The Dutch Department at UCL recently hosted an extremely successful four-day intensive workshop focusing on literary translation from Dutch into English. It enabled undergraduate and graduate students as well as recent Dutch studies alumni from four British universities to work together with an acclaimed Flemish writer and three distinguished professional translators, while meeting also first-hand with a literary editor and a representative from the British Centre for Literary Translation.

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Dutch Crossing: Journal of Low Countries Studies 36.2 (July 2012)

Regular readers will have noticed gradual changes in the editorial board of Dutch Crossing: Journal of Low Countries Studies over the past couple of issues. Partly necessitated by generational change we have started to restructure the board to give additional weight to the global aspects of Dutch Studies as reflected in Dutch Crossing and the manifold exchanges between the Dutch-speaking and Anglo-phone worlds in particular.

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Postgraduate bursary MA Language, Culture, History (Dutch Studies pathway)

UCL Dutch aims to reward academic excellence among new students of its postgraduate programme by offering a study expense bursary for new students starting the MA in Dutch Studies in September 2012. The bursary covers up to £600 towards study expenses like books, research travel and other research related expenses.

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Jacques Presser (1899–1970) between history and literature, 25 May 2012

When Jacques Presser’s Ondergang (1965, in English: Ashes in the Wind : The Destruction of Dutch Jewry, 1968) first appeared, twenty years after the end of World War II, the book hit Dutch society like a bomb. What people knew in general but had forgotten, passed over in silence or repressed during two decades, was here described in every gruesome detail: the systematic humiliation, isolation, despoliation, and extermination of Dutch Jewry.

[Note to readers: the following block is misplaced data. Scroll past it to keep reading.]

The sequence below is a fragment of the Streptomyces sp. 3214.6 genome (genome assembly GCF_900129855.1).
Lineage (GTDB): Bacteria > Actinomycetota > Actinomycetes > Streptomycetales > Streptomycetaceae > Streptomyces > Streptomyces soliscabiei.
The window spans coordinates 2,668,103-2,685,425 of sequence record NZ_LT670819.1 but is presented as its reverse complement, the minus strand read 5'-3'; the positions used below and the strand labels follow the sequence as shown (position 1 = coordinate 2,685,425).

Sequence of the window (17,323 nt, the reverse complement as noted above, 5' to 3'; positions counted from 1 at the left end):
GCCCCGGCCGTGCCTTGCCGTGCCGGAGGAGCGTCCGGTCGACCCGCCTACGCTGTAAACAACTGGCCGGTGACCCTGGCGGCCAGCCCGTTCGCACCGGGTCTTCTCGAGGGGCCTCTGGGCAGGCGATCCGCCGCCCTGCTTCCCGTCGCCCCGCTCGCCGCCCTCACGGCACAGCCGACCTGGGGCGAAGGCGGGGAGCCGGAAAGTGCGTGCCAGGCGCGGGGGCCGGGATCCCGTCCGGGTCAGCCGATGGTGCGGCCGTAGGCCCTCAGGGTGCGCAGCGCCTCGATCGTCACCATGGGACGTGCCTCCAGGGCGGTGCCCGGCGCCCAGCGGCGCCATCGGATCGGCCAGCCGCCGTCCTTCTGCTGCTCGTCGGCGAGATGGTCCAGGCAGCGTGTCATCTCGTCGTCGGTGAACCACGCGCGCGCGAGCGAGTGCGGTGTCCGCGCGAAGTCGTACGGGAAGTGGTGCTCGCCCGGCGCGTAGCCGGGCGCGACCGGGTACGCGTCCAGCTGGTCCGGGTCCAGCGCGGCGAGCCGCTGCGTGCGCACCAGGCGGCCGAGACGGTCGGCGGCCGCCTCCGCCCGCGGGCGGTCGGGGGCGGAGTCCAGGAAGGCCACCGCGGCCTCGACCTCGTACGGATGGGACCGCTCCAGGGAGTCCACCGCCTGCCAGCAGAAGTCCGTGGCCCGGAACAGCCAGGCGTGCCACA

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Dutch Crossing: Journal of Low Countries Studies 36.1 (March 2012)

After two special issues on new approaches in Netherlandic art history, for which we would like to thank Christine P. Sellin from the American Association for Netherlandic Studies (AANS) heartily for her meticulous guest-editing, this first issue of Dutch Crossing in 2012 is a ‘regular’ issue without an over-coupling theme. This is not to say that no connections could be made between the individual contributions, quite on the contrary.

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Impact in modern languages workshop at the IGRS (3 Feb 2012)

In the light of the important new element in REF2014 that is Impact, in the shape of the impact  statement and impact case studies, the Institute for Germanic and Romance Studies (IGRS) is proposing a regular series of workshops for colleagues in Modern Languages to come together to discuss their ideas and strategies. All colleagues in Modern Languages are welcome to attend these events, and we would also appreciate further offers, from throughout the UK, of talks/case studies to discuss at future workshops.On this occasion we welcome the following, who will speak for 15 minutes in this order, followed by discussion:

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Netherlandic Studies at the 127th MLA convention in Seattle, WA

Ulrich Tiedau has been elected to a five-year term on the executive committee of the Netherlandic section of the Modern Language Association (MLA). The MLA, founded in 1883, is one of the largest scholarly associations in the world. MLA members host an annual convention and other meetings, work with related organizations, and sustain one of the finest publishing programs in the humanities. For over a hundred years, members have worked to strengthen the study and teaching of language and literature.

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Excellent employment prospects for graduates with Dutch

The excellent employment prospects of graduates with Dutch and intercultural skills, as taught by the department (see Careers with Dutch) have been corroborated by the recent report on “Labour Market Intelligence on Languages and Intercultural Skills in Higher Education” by Sean Mulkerne & Anne Marie Graham (May 2011), commissioned by the Higher Education Funding Council for England (HEFCE) and the University Council for Modern Languages (UCML).